By FRANK LEWIS
PDT Staff Writer
The Southern Ohio Growth Partnership (SOGP) Board of Directors has removed Bob Huff as president and CEO after they say they discovered that restricted loan funds were improperly used to cover SOGP operating expenses.
Now, Board Treasurer Mike Gampp says the Board is trying to find a way to recover from the problems caused by the improper use of those funds.
Gampp said when the Board discovered the funds had been improperly allocated, members immediately contacted the U.S. Department of Agriculture (USDA), engaged an independent auditor, and assumed responsibility for the day-to-day operations of SOGP.
Huff, reached Tuesday morning, was asked if he had a response to charges that restricted loan funds were improperly used.
“I’m disappointed they (SOGB Board) would make a comment like that,” Huff said. “I have no comment, as far as I’m concerned, I’m retired.”
Meanwhile, Gampp said the Board is moving forward.
“We are working with all our partners to better understand and resolve this matter,” Gampp said. “We are confident that a resolution will be found.”
Gampp said despite several years of audits from private firms, the discrepancies apparently went undetected until recently. It was on Feb. 2, 2012, that the detection of the issues led to a special meeting of the Board with an outside auditor present. The board determined then to remove Huff and to bring in an outside law firm to give the Board a report.
“We became aware of the improper allocation while preparing the 2012 budget earlier this month,” Gampp said. “The Board took immediate action and is working with the USDA to remedy the error.”
Gampp credited work done by Attorney Josh Howard as important to resolving the problems. Gampp said the USDA has several options as to what they can do, but he said he believes they have confidence in the Board and its efforts.
Gampp said SOGP provides low-interest loans to those who want to expand or open a business. Funding for many of those loans come from the USDA. He said those funds are restricted, meanig they cannot be used for operating expenses. He added that loan repayments go back into the community, funding future economic development loans.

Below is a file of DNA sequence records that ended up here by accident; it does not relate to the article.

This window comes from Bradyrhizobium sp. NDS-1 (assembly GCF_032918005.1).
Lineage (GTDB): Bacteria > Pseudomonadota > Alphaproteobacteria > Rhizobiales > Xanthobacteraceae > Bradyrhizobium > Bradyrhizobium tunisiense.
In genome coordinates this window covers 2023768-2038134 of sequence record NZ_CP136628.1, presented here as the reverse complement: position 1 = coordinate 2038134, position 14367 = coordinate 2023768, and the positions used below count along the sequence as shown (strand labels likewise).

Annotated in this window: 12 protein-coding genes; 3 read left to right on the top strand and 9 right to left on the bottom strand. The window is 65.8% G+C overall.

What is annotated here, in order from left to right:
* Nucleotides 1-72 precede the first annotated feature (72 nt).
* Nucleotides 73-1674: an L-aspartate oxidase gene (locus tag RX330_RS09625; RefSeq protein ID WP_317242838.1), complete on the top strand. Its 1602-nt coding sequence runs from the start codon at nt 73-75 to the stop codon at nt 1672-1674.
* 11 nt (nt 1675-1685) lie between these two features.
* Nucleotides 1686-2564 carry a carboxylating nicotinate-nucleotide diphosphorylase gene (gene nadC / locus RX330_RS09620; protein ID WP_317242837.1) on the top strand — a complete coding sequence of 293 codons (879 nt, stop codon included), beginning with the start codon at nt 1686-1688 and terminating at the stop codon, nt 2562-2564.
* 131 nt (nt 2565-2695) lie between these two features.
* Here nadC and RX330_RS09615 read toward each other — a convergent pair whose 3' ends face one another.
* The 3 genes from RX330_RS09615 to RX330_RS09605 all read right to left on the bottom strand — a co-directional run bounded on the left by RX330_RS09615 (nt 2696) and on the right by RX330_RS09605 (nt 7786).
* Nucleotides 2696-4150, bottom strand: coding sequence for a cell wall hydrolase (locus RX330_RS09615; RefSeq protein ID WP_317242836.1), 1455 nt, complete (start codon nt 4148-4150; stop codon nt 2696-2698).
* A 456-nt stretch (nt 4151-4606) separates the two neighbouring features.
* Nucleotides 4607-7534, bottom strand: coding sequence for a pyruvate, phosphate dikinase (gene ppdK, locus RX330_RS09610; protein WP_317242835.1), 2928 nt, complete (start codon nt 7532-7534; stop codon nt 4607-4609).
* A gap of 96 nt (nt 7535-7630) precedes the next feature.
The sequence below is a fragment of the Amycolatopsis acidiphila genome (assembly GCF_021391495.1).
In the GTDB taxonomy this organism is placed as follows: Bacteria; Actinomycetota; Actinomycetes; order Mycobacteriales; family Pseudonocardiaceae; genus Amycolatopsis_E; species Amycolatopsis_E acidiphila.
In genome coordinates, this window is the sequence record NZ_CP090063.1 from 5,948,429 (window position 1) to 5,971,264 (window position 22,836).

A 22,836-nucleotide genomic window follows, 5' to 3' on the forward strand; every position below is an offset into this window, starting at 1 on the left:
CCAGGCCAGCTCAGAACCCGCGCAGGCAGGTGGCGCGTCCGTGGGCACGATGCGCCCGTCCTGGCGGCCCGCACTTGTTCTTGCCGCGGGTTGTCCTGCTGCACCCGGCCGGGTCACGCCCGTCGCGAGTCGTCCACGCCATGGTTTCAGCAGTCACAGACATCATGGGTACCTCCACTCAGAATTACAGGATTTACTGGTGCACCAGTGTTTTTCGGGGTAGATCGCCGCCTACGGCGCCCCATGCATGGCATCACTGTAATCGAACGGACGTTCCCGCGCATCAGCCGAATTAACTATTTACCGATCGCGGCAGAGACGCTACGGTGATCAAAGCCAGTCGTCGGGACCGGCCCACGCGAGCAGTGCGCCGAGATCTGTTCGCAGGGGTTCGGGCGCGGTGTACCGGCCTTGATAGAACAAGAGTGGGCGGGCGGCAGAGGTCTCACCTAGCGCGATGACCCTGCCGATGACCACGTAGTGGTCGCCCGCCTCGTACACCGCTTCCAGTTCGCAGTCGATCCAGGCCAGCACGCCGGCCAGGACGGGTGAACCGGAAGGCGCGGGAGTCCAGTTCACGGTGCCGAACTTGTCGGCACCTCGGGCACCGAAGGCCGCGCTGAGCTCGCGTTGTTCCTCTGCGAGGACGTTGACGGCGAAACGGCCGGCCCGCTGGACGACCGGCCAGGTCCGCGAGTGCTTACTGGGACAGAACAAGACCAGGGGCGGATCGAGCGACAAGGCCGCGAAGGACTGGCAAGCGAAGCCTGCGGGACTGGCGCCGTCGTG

As a part of its operations, SOGP received annual audits, which never indicated any improper allocations of funds.
“We’re working with these agencies to determine why this was not detected earlier,” Gampp said.
Gampp said the misallocation does not impact any current loans or repayment of those loans by businesses. He also said no one on the Board got anything for the money that had been earmarked for loans, but instead, the money went into the operation of the organization, which he said is forbidden by the USDA.
“In years past, if the Board had been aware that the deficits were as serious as they were, we could have done things to cut expenses, and we wouldn’t have been where we are,” Gampp said. “But the Board was led to believe that things were better than they were.”
Gampp said the loans are extremely important to businesses looking to locate or grow in the community, because companies often don’t have the money required to get started, and that is what the funds were intended to be used for. SOGP can give up to $150,000 to someone who wants to start a business. He said the company can take the $150,000 and it can be second to a first loan somewhere else — it works at most banks similar to how a down payment would work as seed money, or capital.
The SOGP Board is comprised of volunteers. The organization is the largest revolving loan fund provider in Ohio. Gampp said that because a full audit and repayment plan to the USDA will take time, the SOGP Board expects it might take more than a year for the issue to be resolved.
Gampp said it is too early in the investigation to determine if any legal action is expected.
Gampp said the Board’s concerns include the future of the Scioto County Welcome Center on Second Street, where SOGP which house the Chamber of Commerce offices. He said it is important to the future of tourism in the area that the facility remain open and functional, and that it might require assistance from the county and the city of Portsmouth.
Gampp said anyone with questions may contact the Chamber of Commerce office at 740-353-7647.
Frank Lewis may be reached at 740-353-3101, ext. 232, or at firstname.lastname@example.org.